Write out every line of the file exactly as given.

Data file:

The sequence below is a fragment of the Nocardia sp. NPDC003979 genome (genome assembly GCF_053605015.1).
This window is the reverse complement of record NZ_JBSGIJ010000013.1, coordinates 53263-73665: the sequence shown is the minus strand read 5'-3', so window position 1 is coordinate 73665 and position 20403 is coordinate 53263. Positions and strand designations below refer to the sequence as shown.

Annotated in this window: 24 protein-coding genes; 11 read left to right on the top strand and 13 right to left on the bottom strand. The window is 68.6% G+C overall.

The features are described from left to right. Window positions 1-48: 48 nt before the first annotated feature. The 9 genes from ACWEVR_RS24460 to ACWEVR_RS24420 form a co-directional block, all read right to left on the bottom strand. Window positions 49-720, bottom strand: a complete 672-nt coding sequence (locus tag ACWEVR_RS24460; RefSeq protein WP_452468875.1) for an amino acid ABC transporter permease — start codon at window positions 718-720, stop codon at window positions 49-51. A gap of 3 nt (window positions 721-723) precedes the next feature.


The sequence below is a fragment of the Nocardia sp. NPDC003979 genome (genome assembly GCF_053605015.1).
This window is the reverse complement of record NZ_JBSGIJ010000013.1, coordinates 53263-73665: the sequence shown is the minus strand read 5'-3', so window position 1 is coordinate 73665 and position 20403 is coordinate 53263. Positions and strand designations below refer to the sequence as shown.

Annotated in this window: 24 protein-coding genes; 11 read left to right on the top strand and 13 right to left on the bottom strand. The window is 68.6% G+C overall.

The features are described from left to right. Window positions 1-48: 48 nt before the first annotated feature. The 9 genes from ACWEVR_RS24460 to ACWEVR_RS24420 form a co-directional block, all read right to left on the bottom strand. Window positions 49-720, bottom strand: a complete 672-nt coding sequence (locus tag ACWEVR_RS24460; RefSeq protein WP_452468875.1) for an amino acid ABC transporter permease — start codon at window positions 718-720, stop codon at window positions 49-51. A gap of 3 nt (window positions 721-723) precedes the next feature.